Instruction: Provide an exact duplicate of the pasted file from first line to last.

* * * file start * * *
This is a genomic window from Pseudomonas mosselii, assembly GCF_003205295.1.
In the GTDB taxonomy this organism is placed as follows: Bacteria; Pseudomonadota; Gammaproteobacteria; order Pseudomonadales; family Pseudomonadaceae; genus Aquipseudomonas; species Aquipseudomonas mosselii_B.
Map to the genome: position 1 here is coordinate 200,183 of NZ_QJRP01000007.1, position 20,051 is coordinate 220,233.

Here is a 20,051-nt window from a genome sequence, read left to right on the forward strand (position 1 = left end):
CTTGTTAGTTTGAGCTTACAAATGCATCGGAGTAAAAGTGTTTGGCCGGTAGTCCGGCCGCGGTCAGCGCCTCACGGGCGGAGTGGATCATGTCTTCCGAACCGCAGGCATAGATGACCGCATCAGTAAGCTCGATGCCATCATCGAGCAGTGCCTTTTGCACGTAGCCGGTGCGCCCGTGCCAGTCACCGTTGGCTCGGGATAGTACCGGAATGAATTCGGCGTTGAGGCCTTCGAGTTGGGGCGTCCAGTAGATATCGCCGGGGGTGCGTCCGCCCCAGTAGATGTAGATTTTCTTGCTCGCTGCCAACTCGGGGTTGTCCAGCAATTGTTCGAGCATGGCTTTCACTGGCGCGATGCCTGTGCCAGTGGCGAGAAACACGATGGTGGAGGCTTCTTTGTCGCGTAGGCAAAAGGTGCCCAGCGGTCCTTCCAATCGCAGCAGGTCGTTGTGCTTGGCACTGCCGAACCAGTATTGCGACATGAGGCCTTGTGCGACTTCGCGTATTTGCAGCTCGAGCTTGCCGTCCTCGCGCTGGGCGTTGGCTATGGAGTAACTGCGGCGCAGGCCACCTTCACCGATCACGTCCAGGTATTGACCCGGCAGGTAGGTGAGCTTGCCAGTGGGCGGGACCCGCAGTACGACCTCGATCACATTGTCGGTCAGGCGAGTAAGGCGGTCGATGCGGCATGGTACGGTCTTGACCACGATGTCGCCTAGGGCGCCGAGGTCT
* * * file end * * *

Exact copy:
This is a genomic window from Pseudomonas mosselii, assembly GCF_003205295.1.
In the GTDB taxonomy this organism is placed as follows: Bacteria; Pseudomonadota; Gammaproteobacteria; order Pseudomonadales; family Pseudomonadaceae; genus Aquipseudomonas; species Aquipseudomonas mosselii_B.
Map to the genome: position 1 here is coordinate 200,183 of NZ_QJRP01000007.1, position 20,051 is coordinate 220,233.

Here is a 20,051-nt window from a genome sequence, read left to right on the forward strand (position 1 = left end):
CTTGTTAGTTTGAGCTTACAAATGCATCGGAGTAAAAGTGTTTGGCCGGTAGTCCGGCCGCGGTCAGCGCCTCACGGGCGGAGTGGATCATGTCTTCCGAACCGCAGGCATAGATGACCGCATCAGTAAGCTCGATGCCATCATCGAGCAGTGCCTTTTGCACGTAGCCGGTGCGCCCGTGCCAGTCACCGTTGGCTCGGGATAGTACCGGAATGAATTCGGCGTTGAGGCCTTCGAGTTGGGGCGTCCAGTAGATATCGCCGGGGGTGCGTCCGCCCCAGTAGATGTAGATTTTCTTGCTCGCTGCCAACTCGGGGTTGTCCAGCAATTGTTCGAGCATGGCTTTCACTGGCGCGATGCCTGTGCCAGTGGCGAGAAACACGATGGTGGAGGCTTCTTTGTCGCGTAGGCAAAAGGTGCCCAGCGGTCCTTCCAATCGCAGCAGGTCGTTGTGCTTGGCACTGCCGAACCAGTATTGCGACATGAGGCCTTGTGCGACTTCGCGTATTTGCAGCTCGAGCTTGCCGTCCTCGCGCTGGGCGTTGGCTATGGAGTAACTGCGGCGCAGGCCACCTTCACCGATCACGTCCAGGTATTGACCCGGCAGGTAGGTGAGCTTGCCAGTGGGCGGGACCCGCAGTACGACCTCGATCACATTGTCGGTCAGGCGAGTAAGGCGGTCGATGCGGCATGGTACGGTCTTGACCACGATGTCGCCTAGGGCGCCGAGGTCT